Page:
Color in Garden Design

Color in Garden Design
Photo by Annie Spratt / Unsplash

Garden designers generally guide themselves using some basic principles of home interior design. Namely the principles of form, line, texture, scale and color. In an earlier post, we talked about basic color theory and how colors affect us psychologically. Understanding color and how to arrange plants is essential to a well designed garden plan.


Choice of colors to be used in the garden should not be made based on an individual plant. Think about how the different plant colors affect each other and how they affect the garden visitor (and residents). Too much of any one color can make your planting look too homogeneous, and individual flair from a single plant type may be lost in the crowd. Understanding the Color Wheel can help you make the individual plants in your design compliment each other. Color Temperature of plants can be used to provide the best placement of each planting area. It helps to have some color pencils to add color to your plans and get a good idea of how your planting design ties together with the colors of plants you have selected , whether they were created by hand or digitally.

Photo by Margaret Jaszowska / Unsplash


Color theory in design is based on the color wheel, a diagram that shows the relationship between all the colors of the spectrum. There are three primary colors: blue, red and yellow, that can be mixed in different ways to make all other colors. Secondary colors: green, orange and violet (purple), are made by mixing two primary colors. Tertiary colors are made from mixing several secondary and/or primary colors. For example, when blue and yellow are mixed, they make green. When yellow and red are mixed, they make orange. When red and blue are mixed, they make purple. In the color wheel, the secondary and tertiary colors are located between the two primary colors that are mixed to make that color. Colors opposite each other on the color wheel (e.g. Red and Green) create the greatest contrast when placed next to each other. When 2 colors have this relationship, they are called complimentary colors.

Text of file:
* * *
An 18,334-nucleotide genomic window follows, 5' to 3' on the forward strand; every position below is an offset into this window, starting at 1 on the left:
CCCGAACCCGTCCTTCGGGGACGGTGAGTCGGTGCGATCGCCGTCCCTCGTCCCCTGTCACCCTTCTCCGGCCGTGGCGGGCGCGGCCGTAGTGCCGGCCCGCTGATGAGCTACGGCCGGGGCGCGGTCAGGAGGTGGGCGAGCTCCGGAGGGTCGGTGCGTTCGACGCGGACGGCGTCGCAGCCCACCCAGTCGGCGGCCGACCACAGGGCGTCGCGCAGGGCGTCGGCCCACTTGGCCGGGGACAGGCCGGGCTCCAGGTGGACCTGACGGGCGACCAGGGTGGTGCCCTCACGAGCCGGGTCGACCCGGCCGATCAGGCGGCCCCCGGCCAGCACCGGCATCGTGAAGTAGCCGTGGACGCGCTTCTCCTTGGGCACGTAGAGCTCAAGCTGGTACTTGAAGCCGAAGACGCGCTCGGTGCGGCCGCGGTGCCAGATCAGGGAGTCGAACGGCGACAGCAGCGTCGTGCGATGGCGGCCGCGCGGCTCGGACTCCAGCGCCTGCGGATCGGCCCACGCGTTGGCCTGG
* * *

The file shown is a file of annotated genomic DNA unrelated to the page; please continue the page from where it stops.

Color Wheel

Note that the color wheel is based on human perception of color. Wild animals do not always see the same colors we can see, so if attracting wildlife is your goal this requires a different approach than designing for people.


Accomplished garden designers describe their plant palettes to clients in terms of warm vs cool. Red, Yellow and Orange are types of warm colors. Blue, Purple and Green are examples of cool colors. Ever notice how Red pops against a green background, that’s because the warm red is not diluted by the cool Green, and is a great way to create contrast.

Flower of Tree Mallow (Malva assurgentiflora)

Warm colors tend to appear closer to you, and this is why they are best used in large spaces to make them feel more cozy. Cool colors can make a space seem larger, and are best placed in the foreground so that the border does not overwhelm the viewer.

Try it for yourself, think about your plant choices based on warm and cool colors, and try to see how the warm and cool colors interact with each other. Try to think about all the colors of the plant, not just the blossoms as they are often temporary in nature.